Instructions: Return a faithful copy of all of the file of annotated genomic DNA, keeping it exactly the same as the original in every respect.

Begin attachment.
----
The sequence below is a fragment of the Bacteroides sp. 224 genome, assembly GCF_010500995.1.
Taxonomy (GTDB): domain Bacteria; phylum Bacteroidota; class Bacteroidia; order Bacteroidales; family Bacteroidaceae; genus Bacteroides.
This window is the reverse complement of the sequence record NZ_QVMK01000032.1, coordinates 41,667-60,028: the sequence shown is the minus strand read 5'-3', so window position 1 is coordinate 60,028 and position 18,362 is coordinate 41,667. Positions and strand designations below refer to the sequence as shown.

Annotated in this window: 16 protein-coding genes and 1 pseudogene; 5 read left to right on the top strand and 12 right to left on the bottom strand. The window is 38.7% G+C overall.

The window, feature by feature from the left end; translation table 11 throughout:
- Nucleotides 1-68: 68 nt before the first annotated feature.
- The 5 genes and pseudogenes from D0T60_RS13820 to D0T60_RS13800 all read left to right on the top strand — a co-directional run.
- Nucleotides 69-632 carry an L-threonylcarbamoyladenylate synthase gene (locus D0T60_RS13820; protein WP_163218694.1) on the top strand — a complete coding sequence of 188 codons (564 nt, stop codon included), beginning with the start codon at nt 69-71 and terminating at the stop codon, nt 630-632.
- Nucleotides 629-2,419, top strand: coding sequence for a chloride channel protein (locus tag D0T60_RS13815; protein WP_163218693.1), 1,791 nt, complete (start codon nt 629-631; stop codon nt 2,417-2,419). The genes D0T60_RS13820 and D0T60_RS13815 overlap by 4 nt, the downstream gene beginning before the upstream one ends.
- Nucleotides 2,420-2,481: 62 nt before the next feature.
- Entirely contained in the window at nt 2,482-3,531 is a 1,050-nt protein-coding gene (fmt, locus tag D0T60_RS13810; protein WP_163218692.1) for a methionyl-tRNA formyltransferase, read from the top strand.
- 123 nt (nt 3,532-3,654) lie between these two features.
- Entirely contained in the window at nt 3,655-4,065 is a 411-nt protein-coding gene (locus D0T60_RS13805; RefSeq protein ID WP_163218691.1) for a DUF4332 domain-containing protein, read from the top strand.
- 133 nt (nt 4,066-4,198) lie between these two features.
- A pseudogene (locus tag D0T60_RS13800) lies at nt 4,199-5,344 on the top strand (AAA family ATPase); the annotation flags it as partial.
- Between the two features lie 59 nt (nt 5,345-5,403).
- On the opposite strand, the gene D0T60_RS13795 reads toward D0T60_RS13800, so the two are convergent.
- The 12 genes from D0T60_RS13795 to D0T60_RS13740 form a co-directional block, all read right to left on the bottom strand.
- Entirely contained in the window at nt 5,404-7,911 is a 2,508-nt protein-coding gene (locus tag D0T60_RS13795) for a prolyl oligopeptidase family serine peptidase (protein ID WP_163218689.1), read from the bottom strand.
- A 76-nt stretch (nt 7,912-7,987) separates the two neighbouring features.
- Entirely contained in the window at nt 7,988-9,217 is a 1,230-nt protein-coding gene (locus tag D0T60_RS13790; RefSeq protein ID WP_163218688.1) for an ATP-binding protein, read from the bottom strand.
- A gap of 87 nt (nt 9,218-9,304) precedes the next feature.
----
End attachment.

The sequence below is a fragment of the Bacteroides sp. 224 genome, assembly GCF_010500995.1.
Taxonomy (GTDB): domain Bacteria; phylum Bacteroidota; class Bacteroidia; order Bacteroidales; family Bacteroidaceae; genus Bacteroides.
This window is the reverse complement of the sequence record NZ_QVMK01000032.1, coordinates 41,667-60,028: the sequence shown is the minus strand read 5'-3', so window position 1 is coordinate 60,028 and position 18,362 is coordinate 41,667. Positions and strand designations below refer to the sequence as shown.

Annotated in this window: 16 protein-coding genes and 1 pseudogene; 5 read left to right on the top strand and 12 right to left on the bottom strand. The window is 38.7% G+C overall.

The window, feature by feature from the left end; translation table 11 throughout:
- Nucleotides 1-68: 68 nt before the first annotated feature.
- The 5 genes and pseudogenes from D0T60_RS13820 to D0T60_RS13800 all read left to right on the top strand — a co-directional run.
- Nucleotides 69-632 carry an L-threonylcarbamoyladenylate synthase gene (locus D0T60_RS13820; protein WP_163218694.1) on the top strand — a complete coding sequence of 188 codons (564 nt, stop codon included), beginning with the start codon at nt 69-71 and terminating at the stop codon, nt 630-632.
- Nucleotides 629-2,419, top strand: coding sequence for a chloride channel protein (locus tag D0T60_RS13815; protein WP_163218693.1), 1,791 nt, complete (start codon nt 629-631; stop codon nt 2,417-2,419). The genes D0T60_RS13820 and D0T60_RS13815 overlap by 4 nt, the downstream gene beginning before the upstream one ends.
- Nucleotides 2,420-2,481: 62 nt before the next feature.
- Entirely contained in the window at nt 2,482-3,531 is a 1,050-nt protein-coding gene (fmt, locus tag D0T60_RS13810; protein WP_163218692.1) for a methionyl-tRNA formyltransferase, read from the top strand.
- 123 nt (nt 3,532-3,654) lie between these two features.
- Entirely contained in the window at nt 3,655-4,065 is a 411-nt protein-coding gene (locus D0T60_RS13805; RefSeq protein ID WP_163218691.1) for a DUF4332 domain-containing protein, read from the top strand.
- 133 nt (nt 4,066-4,198) lie between these two features.
- A pseudogene (locus tag D0T60_RS13800) lies at nt 4,199-5,344 on the top strand (AAA family ATPase); the annotation flags it as partial.
- Between the two features lie 59 nt (nt 5,345-5,403).
- On the opposite strand, the gene D0T60_RS13795 reads toward D0T60_RS13800, so the two are convergent.
- The 12 genes from D0T60_RS13795 to D0T60_RS13740 form a co-directional block, all read right to left on the bottom strand.
- Entirely contained in the window at nt 5,404-7,911 is a 2,508-nt protein-coding gene (locus tag D0T60_RS13795) for a prolyl oligopeptidase family serine peptidase (protein ID WP_163218689.1), read from the bottom strand.
- A 76-nt stretch (nt 7,912-7,987) separates the two neighbouring features.
- Entirely contained in the window at nt 7,988-9,217 is a 1,230-nt protein-coding gene (locus tag D0T60_RS13790; RefSeq protein ID WP_163218688.1) for an ATP-binding protein, read from the bottom strand.
- A gap of 87 nt (nt 9,218-9,304) precedes the next feature.